Every ice angler knows just how hard the ice is, and kneeling down to work can be murder on your knees. Worse still, the cold that seeps into your bones through your feet can be just plain brutal.
Unfortunately, the vast majority of ice fishing tents, including many of the very best options, don’t offer flooring.
Don’t get me wrong: there are plenty of hard-water die-hards who don’t care about flooring in their shelters, preferring snow and ice. But for the rest of us, a good floor can avoid a lot of pain and cold.
If you've considered adding some flooring to your hub shelter, we’ve got you covered, so keep reading!
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Why Floor an Ice Fishing Tent?
Hub shelters are popular because they’re easy to transport and set up. They cut the wind, provide some much-needed insulation against the cold, and generally make your time out on the ice more enjoyable.
What they don’t offer, however, is a floor.
That makes sense in two respects.
First, adding a floor to a hub shelter presents some design problems, given that you need access to the ice to drill your holes. So unless you want the good folks at Eskimo, Otter Outdoors, and Clam deciding where - and how big - to drill your holes, you’re probably OK with this reality.
Second, adding a decent floor to these hub shelters is going to increase their weight and cost, and since portability is a major selling point, adding pounds doesn’t make business sense.
That leaves many anglers with a problem, though.
Freezing feet and aching knees are no way to have fun, and a bit of padding and insulation can go a long, long way to keeping you out on the ice longer - and making sure you enjoy the time you spend there.
Heaters help, but they can’t fundamentally alter the situation on the ground. And after they run for a while, they’ll turn the ice on the floor into a wet, slushy mess.
Ice Shanty Flooring Options
The ice offers three problems flooring needs to overcome:
- Ice is really, really hard
- Ice is cold
- Ice gets wet and slushy
The solution is materials that offer serious cushioning, a degree of insulation, and are waterproof.
It’s also a really good idea to pick a material that’s easy to clean.
But weight and portability are still important. After all, that’s the whole idea behind a hub shelter. So saddling yourself with a 150-pound horse mat isn’t going to be the best bet.
Interlocking Gym Mats
The first option to consider - and probably the most popular - is a set of interlocking gym mats.
They’re economical, easy to use, and light, making them ideally portable. Made from high-density foam, they offer plenty of cushion for your knees and loads of insulation for your feet, and they won’t absorb water as the ice and slow melt.
Because they interlock like puzzle pieces, it’s easy to create the floor plan you need to fit your shelter, as well as leave gaps for holes. This is something we absolutely love about this flooring solution, because you can really customize it without cutting material or making any permanent decisions.
It’s also easy to put down and pick up and pretty easy to clean at the end of the day.
One trick to avoid them sliding is to drive short screws through them to act as ice cleats. That will definitely keep them put under your feet!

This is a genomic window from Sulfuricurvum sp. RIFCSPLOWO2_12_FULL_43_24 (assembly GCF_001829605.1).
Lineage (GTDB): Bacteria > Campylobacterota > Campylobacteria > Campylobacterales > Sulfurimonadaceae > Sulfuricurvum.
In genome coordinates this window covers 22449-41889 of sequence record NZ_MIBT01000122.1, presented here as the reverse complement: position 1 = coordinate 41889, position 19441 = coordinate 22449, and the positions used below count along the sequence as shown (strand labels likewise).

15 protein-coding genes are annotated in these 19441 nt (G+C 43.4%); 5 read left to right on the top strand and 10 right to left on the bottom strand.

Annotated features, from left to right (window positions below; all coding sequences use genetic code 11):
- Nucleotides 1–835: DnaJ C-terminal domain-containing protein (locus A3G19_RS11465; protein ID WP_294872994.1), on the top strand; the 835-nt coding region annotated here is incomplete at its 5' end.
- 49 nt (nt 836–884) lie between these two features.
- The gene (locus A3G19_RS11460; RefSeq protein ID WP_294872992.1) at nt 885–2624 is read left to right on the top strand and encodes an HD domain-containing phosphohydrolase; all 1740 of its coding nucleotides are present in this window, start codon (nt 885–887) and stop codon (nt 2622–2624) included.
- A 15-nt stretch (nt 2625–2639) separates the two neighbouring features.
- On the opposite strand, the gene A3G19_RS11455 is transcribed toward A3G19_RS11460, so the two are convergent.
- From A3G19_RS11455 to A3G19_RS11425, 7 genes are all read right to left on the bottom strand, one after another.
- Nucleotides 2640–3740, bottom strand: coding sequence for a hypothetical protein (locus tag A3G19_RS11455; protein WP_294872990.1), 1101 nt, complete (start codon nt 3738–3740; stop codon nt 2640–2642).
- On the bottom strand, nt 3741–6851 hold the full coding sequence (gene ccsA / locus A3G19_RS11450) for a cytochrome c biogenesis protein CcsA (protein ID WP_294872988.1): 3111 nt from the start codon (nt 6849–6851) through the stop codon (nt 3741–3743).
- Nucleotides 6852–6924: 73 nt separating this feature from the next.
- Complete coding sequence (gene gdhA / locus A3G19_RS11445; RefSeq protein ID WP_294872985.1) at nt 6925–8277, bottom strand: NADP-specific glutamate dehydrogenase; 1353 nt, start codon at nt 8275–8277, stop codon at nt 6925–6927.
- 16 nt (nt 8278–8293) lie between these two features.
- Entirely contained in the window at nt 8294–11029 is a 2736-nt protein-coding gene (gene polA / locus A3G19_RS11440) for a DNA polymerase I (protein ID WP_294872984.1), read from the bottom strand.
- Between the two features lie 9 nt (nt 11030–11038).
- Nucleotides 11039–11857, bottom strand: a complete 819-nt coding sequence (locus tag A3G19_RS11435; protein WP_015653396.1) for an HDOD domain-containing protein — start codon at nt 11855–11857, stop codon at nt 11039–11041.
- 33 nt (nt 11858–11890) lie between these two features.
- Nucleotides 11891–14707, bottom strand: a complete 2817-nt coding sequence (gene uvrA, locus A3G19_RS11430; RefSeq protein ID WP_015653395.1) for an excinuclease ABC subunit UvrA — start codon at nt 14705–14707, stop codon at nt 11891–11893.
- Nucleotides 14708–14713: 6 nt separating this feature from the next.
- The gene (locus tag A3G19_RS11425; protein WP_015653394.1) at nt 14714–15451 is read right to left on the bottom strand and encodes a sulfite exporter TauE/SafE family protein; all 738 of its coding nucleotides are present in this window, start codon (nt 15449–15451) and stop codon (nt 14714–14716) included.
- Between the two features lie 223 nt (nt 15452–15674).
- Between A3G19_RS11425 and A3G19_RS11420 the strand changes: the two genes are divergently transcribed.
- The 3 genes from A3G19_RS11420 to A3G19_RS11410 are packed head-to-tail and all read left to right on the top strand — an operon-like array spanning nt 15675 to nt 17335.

Rubber Truck Bed Liner
A second, more heavy-duty option is a rubber truck bed liner. Available in 4 x 6 and 4 x 8 sizes, these tough liners are made from vinyl PVC, making them amazingly durable. You won’t need to worry about wear and tear, and one should last for decades of ice fishing. Soap and water will get them brand-new clean in no time, too.
Completely waterproof, they’re ¾-inch thick, providing plenty of cushion and insulation.
The downside of this option is that, depending on the layout you want, you may end up cutting holes in these mats or cutting them down to size.
Flooring Options to Avoid
You’ll see some options discussed on the internet that just aren’t the great ideas they seem at first.
If you want a stinking, wet mess, this is a great option!
Indoor-outdoor carpet will inevitably get wet, and repeated doses of fish slime will have it sinking in one season. Folks ask about carpeting for portable hub shelters, but even anglers with permanent shelters avoid it like the plague.
Plywood, especially when combined with an insulating, waterproof underlayer, can make excellent flooring for a permanent ice shanty.
When executed well, it can be an awesome option - but it’s massie, hard to transport, and ridiculously heavy, making it a really bad portable option.
Rubber-stable mats seem perfect, and in many respects, they are.
Thick and insulating, they’d be ideal for a permanent shanty. But they weigh more than 100 pounds each, making them an awful idea for a portable shelter.
In a pinch, I’ve used yoga mats as a cushioning and insulating layer under my sleeping bags, where they work pretty well.
But I can tell you that without the sleeping bag (or your body) to keep them unfurled, they may want to roll themselves back into shape - even if you flip them over.
They’re also so light that they don’t want to stay in place, sliding all over the floor if given half a chance.
While they can work for some people, I’d skip the yoga mats and stick with the interlocking gym mats.
While plenty of ice fishermen skip flooring in their hub shelters, others swear by an option that offers some cushion for their knees and insulation for their feet.
We hope that this article has helped you think through your hub shelter flooring options, and we’d love to hear from you if you have any questions or comments.